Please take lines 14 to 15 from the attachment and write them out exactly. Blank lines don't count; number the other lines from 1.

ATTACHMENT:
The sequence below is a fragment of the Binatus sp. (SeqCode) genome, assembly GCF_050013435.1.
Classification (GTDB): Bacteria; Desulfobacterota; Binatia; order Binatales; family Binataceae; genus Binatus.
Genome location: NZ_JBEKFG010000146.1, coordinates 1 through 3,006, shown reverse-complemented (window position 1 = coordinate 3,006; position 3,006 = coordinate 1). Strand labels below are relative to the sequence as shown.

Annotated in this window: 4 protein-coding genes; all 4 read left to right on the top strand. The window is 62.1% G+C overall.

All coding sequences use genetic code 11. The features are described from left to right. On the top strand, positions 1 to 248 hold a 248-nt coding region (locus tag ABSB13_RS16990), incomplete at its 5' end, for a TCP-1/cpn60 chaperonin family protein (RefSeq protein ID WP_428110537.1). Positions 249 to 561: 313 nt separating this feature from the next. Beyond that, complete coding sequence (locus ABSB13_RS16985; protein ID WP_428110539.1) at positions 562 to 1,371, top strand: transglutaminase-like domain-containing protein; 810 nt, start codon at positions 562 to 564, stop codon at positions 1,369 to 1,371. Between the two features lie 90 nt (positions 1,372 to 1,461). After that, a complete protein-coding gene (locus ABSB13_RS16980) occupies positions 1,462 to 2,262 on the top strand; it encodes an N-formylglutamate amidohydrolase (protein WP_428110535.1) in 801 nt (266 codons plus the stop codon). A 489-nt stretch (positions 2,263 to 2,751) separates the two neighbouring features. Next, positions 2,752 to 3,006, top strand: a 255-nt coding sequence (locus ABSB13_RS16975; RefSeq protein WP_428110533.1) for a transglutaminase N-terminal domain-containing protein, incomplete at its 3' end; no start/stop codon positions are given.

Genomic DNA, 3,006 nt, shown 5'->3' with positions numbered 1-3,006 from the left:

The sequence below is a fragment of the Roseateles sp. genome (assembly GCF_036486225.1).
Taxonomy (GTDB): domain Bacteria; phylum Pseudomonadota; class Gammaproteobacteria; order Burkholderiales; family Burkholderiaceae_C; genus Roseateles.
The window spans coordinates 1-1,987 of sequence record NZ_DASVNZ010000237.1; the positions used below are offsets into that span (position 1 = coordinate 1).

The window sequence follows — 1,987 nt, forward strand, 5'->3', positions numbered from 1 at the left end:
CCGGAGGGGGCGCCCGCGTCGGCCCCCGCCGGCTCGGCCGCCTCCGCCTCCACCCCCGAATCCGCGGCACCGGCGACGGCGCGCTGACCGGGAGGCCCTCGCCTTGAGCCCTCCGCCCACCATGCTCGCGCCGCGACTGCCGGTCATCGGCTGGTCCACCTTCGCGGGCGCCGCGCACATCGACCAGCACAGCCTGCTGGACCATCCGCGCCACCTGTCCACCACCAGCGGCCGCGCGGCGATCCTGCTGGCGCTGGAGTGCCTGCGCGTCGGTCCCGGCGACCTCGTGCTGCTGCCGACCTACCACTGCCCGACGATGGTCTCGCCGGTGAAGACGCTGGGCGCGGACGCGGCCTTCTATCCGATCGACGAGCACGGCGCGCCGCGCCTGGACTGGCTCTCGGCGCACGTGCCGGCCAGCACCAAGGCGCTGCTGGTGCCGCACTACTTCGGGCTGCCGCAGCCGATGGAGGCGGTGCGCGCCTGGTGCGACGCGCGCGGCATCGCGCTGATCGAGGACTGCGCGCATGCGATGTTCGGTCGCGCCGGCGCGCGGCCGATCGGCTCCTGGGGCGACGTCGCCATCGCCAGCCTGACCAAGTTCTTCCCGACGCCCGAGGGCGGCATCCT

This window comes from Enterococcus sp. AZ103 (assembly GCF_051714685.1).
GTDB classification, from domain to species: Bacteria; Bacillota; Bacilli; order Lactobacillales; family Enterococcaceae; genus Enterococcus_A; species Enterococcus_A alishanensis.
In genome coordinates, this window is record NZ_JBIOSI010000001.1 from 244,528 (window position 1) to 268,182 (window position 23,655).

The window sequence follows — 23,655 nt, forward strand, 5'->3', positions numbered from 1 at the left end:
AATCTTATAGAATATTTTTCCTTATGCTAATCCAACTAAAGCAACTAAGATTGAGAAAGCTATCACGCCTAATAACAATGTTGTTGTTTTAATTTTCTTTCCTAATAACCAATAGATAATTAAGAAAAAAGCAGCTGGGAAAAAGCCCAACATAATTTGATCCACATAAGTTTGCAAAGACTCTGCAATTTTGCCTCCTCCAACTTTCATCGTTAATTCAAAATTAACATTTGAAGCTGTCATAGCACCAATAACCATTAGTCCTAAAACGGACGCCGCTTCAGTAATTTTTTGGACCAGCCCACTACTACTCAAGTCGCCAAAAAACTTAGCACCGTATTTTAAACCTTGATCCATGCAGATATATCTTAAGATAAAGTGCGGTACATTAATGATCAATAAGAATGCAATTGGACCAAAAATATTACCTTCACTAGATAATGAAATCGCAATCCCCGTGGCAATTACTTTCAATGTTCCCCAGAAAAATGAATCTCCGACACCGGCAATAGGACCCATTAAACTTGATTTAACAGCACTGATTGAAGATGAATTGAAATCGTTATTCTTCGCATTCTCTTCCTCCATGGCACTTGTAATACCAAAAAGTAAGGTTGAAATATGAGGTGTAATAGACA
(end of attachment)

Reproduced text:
In genome coordinates, this window is record NZ_JBIOSI010000001.1 from 244,528 (window position 1) to 268,182 (window position 23,655).

The window sequence follows — 23,655 nt, forward strand, 5'->3', positions numbered from 1 at the left end: